Frank Selke, Conn Smythe’s right-hand man, would write in his autobiography Behind the Cheering in 1962, that he and Smythe “had been so engrossed in getting the new building ready for the opening that we had neglected the hockey team. We had simply left the chore in the hands of Art Duncan. Art was too soft-hearted to drive the players during practice. In consequence, they opened the season many pounds overweight and not ready for stiff competition.”

The Globe, Toronto, Monday, November 30, 1931
and the Regina Leader-Post, December 1, 1931.

When Smythe fired Art Duncan, he hired Dick Irvin to coach the team. Given that this all went down on November 27, NHL records for many years credited Toronto’s 6–5 overtime win over Boston on Saturday November 28, 1931 (the team’s first win at Maple Leaf Gardens), to Irvin. Many accounts likely still do. However, newspaper reports at the time of Irvin’s hiring make it very clear that he was at his home in Regina, Saskatchewan, and wouldn’t even be leaving for Toronto until Sunday morning, November 29. Conn Smythe himself was the man behind the bench for Toronto’s win over Boston. Irvin didn’t appear at Maple Leaf Gardens until Tuesday December 1, 1931.

“I well remember Dick walking in, bright and early, hours ahead of his appointment that morning,” Selke would write. “‘What kind of man is Smythe, anyhow?’ Dick asked me. I cannot think of any more difficult task than to give a character sketch of Conn Smythe. But I did the best I could. I told Dick that above everything else, Smythe was the Boss with a capital B. And if Dick felt he could work under strict discipline, he would no doubt have a happy time in Toronto.”

Toronto Star, December 2, 1931.

Smythe and Irvin agreed that the new coach would watch the game that evening between the Maple Leafs and the New York Americans from the stands to get a sense of the team. Smythe was behind the bench again when the game began, but Irvin actually took over at the start of the second period. The Leafs were trailing 1–0 at the time. The Globe newspaper in Toronto reported that after the first, Irvin had remarked to Smythe that the Leafs lacked condition. “[I]t was noticeable,” wrote the reporters, “that the lines were changed more frequently in the later two periods.” Toronto rallied for a 2–2 tie that night.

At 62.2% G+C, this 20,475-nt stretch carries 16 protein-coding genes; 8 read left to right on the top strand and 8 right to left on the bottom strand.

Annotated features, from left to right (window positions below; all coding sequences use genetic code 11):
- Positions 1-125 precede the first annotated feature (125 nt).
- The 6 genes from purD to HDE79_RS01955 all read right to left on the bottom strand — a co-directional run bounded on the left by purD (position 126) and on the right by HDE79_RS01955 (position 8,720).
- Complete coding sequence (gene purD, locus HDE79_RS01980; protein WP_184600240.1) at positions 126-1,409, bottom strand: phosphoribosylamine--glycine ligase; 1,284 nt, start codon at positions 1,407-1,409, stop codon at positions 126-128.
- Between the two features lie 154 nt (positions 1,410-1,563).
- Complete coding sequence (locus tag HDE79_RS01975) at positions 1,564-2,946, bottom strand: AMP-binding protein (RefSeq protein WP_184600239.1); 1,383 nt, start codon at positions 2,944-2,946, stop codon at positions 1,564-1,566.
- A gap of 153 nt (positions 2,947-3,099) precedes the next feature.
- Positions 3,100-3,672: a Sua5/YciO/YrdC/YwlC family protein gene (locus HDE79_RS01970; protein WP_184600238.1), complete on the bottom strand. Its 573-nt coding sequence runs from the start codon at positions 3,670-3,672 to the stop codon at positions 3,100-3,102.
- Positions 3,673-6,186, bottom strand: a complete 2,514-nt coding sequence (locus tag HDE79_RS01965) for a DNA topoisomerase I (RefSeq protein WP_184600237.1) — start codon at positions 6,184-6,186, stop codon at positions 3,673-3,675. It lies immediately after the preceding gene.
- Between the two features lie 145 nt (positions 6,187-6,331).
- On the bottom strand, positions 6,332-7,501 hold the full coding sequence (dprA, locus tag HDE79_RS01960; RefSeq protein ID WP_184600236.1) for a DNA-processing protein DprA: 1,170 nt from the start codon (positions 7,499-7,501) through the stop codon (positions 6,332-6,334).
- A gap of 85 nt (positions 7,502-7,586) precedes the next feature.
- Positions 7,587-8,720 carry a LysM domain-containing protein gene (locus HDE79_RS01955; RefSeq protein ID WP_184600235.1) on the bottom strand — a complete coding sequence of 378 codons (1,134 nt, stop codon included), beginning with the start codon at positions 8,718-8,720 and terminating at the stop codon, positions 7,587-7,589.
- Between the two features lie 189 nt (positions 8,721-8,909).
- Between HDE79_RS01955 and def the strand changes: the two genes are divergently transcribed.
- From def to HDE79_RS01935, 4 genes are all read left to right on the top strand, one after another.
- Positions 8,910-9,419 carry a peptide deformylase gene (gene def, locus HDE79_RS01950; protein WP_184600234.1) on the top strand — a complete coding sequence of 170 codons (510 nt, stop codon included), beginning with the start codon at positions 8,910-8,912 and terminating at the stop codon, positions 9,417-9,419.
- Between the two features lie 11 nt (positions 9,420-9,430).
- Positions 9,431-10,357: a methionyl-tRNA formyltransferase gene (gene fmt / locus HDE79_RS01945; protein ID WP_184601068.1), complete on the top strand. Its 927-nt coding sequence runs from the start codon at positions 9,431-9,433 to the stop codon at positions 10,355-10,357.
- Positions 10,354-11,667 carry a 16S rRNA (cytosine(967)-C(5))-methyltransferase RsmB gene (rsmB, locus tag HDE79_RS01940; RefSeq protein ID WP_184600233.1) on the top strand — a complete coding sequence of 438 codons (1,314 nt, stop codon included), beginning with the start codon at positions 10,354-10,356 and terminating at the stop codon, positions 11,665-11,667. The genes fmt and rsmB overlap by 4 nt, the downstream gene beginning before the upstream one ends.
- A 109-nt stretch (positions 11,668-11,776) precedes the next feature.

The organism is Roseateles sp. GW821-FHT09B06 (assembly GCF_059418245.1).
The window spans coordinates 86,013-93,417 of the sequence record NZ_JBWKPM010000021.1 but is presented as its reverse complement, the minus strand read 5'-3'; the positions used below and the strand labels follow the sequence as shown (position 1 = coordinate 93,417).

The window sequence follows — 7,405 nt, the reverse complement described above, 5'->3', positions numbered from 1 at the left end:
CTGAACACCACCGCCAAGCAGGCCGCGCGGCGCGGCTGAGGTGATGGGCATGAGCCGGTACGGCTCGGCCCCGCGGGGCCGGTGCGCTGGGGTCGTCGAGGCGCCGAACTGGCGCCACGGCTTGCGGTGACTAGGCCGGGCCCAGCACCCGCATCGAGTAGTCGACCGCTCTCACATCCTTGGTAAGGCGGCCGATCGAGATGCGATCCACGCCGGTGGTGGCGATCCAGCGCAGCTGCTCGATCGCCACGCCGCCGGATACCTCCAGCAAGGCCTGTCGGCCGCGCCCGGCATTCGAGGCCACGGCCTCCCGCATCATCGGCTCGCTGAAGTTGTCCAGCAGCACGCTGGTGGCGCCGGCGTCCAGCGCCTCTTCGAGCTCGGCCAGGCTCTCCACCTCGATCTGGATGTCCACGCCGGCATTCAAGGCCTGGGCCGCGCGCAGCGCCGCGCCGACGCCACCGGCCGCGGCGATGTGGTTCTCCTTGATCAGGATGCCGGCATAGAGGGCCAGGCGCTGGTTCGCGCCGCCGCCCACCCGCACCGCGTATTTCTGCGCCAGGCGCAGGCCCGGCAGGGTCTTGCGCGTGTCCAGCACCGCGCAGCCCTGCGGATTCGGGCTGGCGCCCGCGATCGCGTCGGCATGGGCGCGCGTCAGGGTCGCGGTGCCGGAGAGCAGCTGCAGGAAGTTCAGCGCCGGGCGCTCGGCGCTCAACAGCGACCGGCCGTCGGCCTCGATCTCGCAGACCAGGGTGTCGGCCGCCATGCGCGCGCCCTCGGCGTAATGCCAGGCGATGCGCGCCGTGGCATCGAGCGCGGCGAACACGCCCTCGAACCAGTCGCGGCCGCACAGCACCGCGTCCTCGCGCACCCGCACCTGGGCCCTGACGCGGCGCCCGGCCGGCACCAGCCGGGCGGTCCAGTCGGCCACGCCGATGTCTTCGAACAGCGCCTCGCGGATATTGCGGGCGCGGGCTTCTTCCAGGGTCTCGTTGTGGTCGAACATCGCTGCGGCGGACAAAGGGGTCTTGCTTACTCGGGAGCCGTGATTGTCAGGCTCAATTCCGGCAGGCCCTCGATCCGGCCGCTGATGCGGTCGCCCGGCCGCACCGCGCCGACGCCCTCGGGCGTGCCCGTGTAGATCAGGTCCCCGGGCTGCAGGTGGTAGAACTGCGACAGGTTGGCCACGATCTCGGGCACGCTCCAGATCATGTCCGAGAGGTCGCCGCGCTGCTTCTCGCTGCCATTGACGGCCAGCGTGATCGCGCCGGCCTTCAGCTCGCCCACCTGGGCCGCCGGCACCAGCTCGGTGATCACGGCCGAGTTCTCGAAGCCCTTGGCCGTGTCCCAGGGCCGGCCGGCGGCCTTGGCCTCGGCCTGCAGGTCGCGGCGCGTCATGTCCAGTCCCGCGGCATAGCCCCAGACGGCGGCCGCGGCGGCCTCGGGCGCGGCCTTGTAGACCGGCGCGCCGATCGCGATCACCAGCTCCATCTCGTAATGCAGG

Dick Irvin quickly got the Maple Leafs on track and they were soon staging a season-long battle with the Montreal Canadiens for first place in the Canadian Division. Charlie Conacher led the league with 34 goals in the newly expanded 48-game season, while Joe Primeau topped the circuit with 37 assists, and Busher Jackson led the scoring race with 53 points. Jackson earned a First-Team All-Star berth at left wing, while Conacher (right wing) and King Clancy (defense) earned Second-Team selections. Primeau won the Lady Byng Trophy for sportsmanship.

Toronto Maple Leafs 1932 Stanley Cup photo turned into a puzzle.

In the end, Toronto finished the season in second place with a record of 23–18–7 and 53 points (which was nearly identical to their finish in 1930–31). They got revenge for the opening loss at Maple Leaf Gardens by beating Chicago in the first round of the playoffs, and then knocked off the Montreal Maroons to advance to the Stanley Cup Final where they swept the New York Rangers in what was then a best-of-five series.

Ninety years later, and without a Stanley Cup victory since 1967, Leafs fans can only hope things end as well this season.

Hometown Hockey in Oro-Medonte

Our family has had a cottage near Oro Station, on the shores of Lake Simcoe, at the foot of Oro Line 7, since the summer of 1970. (It’s Oro-Medonte Line 7 now. Has been for quite a while. But I still think of it under the old name.) About a month ago, when Rogers Hometown Hockey announced that the Township of Oro-Medonte would be the host site for the fourth broadcast of the season on November 8 (two days ago), I sent Ron MacLean a picture that my mother had taken of my brothers, our father, our dog Grover, and me playing hockey on the lake circa 1974.

“Beautiful!!” replied Ron, who also said that he could “use some Intel on that stop,” if I had any thoughts. “Will send our research in 2 weeks,” he added, “but if you find a nugget, don’t hesitate.”

Just the sort of challenge I enjoy a little too much! So, I went to a few of the newspaper sites I like to use and entered the search terms “Oro Township” and “Hockey” to see what turned up. A few interesting items did…

Among the first was the story of an Oro girls team playing for the championship of the B division in the 1962 all-Ontario girls hockey tournament. (Oro lost to Cannington; Don Mills beat out the hosts from Alliston to win the A series for the second straight year.)

I also learned that there had been an Oro Township Hockey League from as early as 1923 until at least 1939. A story datelined from Barrie on March 10, 1923, appeared two days later in The Globe from Toronto telling of how East Oro had defeated Oro Station 3–2 for the championship of Oro Township and the honor of being the first holders of the Drury Cup, donated by Ontario premier E.C. Drury. (Edward Charles Drury was from the area and, as the leader of the United Farmers of Ontario, he served as the province’s eighth premier from 1919 to 1923.)

Clipping from The Globe. Photograph from The Story of Oro (1972, 1987).

Another fun story I found was that of the Leigh family of Hawkestone (at Oro Line 11). Apparently, nine of the 11 members of the Hawkestone Hawks, who went undefeated in the Oro Township Hockey League for four straight seasons from 1936 through 1939, were Leigh family brothers or cousins!

Clipping from the Windsor Star on April 19, 1939.
(The Hawkestone team had fewer Leighs in 1927!)